Along with launching product at times where they’d be competitive, I’d like to make DC Comics and graphic novels fully returnable.
On the creative front, If I were hired as editor-in-chief at DC I’d like to extend an olive branch to every creator who has been alienated over the past 10 years. People like George Perez, Mark Waid, Chuck Dixon, Rob Lifeld, Warren Ellis, Greg Rucka and many more. I’d love to just sit down with them face-to-face (even Liefeld) and let them know that the way Didio did business isn’t the way Shawn James does business. That if they came to work for me, things would be different. That I’d stand behind them and support them in their creative endeavors at DC.
And if I could I’d love to promote Gail Simone to an editorial position. Maybe even co-publisher. She’s worked hard over the past two decades and I feel she’s ready to teach some new writers about the craft of comics.
After I reach out to the creators, I’d like to work towards changing the archaic compensation model to give writers and artists the incentive to get creative again in the 21st Century. Today the comic model is work-for-hire. This means whatever work the writer and artist does for DC Comics is the property of Time Warner. This model has all but stalled creativity at the big two over the last twenty years as creators have taken ownership of their best characters and taken them elsewhere.
I’d like to scrap that work-for-hire model altogether. In addition to their fees for work, and the return of their artwork, I feel creators should be given a percentage of any licensing and merchandising in perpetuity for any new characters or designs they create. Maybe if creators were paid for their hard work, they’d have a reason to create some new characters for a new generation.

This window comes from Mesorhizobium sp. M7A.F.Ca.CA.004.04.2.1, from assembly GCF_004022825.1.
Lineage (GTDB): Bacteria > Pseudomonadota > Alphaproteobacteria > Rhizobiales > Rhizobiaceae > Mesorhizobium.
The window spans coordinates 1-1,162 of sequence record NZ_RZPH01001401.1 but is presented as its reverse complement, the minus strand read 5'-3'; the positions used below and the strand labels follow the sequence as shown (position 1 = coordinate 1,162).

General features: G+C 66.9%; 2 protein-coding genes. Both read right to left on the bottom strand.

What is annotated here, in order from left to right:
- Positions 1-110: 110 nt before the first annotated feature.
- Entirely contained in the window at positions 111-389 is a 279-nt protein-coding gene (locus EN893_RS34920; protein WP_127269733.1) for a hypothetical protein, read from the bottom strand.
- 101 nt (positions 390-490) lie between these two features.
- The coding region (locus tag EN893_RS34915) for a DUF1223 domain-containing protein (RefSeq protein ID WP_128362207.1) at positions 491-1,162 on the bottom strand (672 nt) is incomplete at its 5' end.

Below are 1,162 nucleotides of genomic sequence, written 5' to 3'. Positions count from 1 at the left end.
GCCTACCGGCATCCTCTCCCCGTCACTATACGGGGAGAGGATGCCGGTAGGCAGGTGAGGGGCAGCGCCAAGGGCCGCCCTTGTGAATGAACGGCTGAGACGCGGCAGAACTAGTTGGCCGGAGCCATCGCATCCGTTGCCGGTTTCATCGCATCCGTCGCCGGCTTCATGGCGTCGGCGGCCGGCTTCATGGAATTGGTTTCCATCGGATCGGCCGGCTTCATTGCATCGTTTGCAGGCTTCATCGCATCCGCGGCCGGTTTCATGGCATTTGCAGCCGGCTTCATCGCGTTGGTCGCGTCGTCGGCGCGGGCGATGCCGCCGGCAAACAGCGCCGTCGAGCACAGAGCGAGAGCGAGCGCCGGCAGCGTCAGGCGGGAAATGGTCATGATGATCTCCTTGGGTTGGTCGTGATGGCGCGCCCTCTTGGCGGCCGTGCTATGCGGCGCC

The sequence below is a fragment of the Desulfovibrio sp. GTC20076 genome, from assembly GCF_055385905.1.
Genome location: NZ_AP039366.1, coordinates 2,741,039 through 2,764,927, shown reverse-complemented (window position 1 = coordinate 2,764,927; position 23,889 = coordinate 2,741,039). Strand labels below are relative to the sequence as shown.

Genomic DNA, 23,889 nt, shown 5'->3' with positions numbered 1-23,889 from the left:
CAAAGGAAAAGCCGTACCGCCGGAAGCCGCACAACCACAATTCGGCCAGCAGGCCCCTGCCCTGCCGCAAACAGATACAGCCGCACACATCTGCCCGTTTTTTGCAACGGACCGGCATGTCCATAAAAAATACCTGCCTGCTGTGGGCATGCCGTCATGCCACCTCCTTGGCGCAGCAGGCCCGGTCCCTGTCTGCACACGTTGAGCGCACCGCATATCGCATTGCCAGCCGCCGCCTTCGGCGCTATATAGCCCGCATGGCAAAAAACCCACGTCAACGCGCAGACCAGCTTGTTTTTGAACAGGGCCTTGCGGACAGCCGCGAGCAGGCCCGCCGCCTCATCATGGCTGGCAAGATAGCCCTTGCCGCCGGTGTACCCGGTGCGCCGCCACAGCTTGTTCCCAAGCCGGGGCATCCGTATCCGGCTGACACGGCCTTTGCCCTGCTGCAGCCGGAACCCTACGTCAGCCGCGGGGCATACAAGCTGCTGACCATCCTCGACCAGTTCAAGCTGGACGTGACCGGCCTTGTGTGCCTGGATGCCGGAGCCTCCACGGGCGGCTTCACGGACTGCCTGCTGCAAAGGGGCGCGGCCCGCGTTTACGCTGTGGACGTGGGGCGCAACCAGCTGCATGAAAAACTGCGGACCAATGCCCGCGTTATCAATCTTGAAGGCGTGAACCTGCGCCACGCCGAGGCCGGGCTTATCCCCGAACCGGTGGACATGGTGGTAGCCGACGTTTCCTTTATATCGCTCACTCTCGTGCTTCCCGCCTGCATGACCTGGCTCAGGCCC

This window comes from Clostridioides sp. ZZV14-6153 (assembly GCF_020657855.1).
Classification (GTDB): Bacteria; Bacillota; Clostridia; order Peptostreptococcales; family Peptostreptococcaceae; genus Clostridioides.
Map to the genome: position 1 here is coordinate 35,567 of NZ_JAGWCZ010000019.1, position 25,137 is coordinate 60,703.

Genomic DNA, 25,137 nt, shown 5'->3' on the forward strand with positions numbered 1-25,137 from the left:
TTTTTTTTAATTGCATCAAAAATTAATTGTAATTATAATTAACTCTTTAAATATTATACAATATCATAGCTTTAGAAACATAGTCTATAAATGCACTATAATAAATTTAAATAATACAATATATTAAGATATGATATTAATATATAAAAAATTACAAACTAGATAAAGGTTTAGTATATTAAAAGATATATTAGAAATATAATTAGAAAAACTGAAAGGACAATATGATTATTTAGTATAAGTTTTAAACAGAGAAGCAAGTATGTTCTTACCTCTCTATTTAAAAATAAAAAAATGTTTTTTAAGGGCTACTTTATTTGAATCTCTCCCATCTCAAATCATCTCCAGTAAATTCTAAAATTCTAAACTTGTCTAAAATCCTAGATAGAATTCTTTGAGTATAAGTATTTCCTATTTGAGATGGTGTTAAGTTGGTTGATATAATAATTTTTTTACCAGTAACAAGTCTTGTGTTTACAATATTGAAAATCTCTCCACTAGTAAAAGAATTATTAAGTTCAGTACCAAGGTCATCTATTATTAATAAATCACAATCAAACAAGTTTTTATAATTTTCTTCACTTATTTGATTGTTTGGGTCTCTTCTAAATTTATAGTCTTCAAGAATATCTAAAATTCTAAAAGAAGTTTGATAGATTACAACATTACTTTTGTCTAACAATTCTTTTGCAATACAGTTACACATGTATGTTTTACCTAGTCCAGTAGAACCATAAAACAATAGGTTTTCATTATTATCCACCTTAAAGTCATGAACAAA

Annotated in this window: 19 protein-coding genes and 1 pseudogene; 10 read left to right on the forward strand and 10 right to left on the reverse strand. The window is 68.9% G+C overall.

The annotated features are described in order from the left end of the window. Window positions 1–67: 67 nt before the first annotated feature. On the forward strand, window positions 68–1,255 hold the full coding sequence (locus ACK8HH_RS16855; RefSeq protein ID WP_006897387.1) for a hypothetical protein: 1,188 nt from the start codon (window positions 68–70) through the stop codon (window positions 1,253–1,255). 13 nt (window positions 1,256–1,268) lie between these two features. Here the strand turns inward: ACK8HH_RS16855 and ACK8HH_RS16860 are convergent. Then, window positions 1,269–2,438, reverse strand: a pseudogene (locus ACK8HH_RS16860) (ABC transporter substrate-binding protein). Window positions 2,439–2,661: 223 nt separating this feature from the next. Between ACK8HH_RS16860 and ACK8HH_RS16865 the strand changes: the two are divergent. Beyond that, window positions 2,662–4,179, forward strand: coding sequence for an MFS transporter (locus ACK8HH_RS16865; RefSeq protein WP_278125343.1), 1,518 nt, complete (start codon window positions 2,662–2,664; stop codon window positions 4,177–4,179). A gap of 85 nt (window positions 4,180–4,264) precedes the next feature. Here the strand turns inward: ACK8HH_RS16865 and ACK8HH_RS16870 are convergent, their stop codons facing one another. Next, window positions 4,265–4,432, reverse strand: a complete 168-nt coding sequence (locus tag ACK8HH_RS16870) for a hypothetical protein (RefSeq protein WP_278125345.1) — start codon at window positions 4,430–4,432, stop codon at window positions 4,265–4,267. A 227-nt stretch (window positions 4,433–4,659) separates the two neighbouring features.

And I feel creators should get a bonus if a book sells over 100,000 copies. 5 percent for 100,000 copies, 10 percent for 250,000 copies and 20 percent for 500,000 to one million copies. I feel that’d give a creator an incentive to really get out and promote their books at the cons and shows instead of staying home.
And I’d like to make comics returnable. Returnability is what’s keeping comics from returning from grocery stores, drugstores and non comic shop retailers. I believe that comics have to return to retail if they’re going to get the readership back.
And I believe that comics need to return to retail so DC can get an objective assessment of how they do. No one really knows how a comic is doing until the returns come in. Those returns will really tell a publisher if a book is selling or if it’s not.
I really get tired of this false sense of success presented when comic shops buy thousands of non-returnable comics. Only to find out from the shop owners the books aren’t selling when they’re forced to put back issues in dollar and quarter boxes to clearance them. With the shops struggling to stay in business, I’d like to take the heat off them by making books returnable.
Could Shawn run DC Comics? Who knows? I’m just brainstorming ideas of what a Shawn James led DC would look like. Maybe my vision isn’t perfect, but I’d like to think I have something to offer longtime comic fans and families of new readers.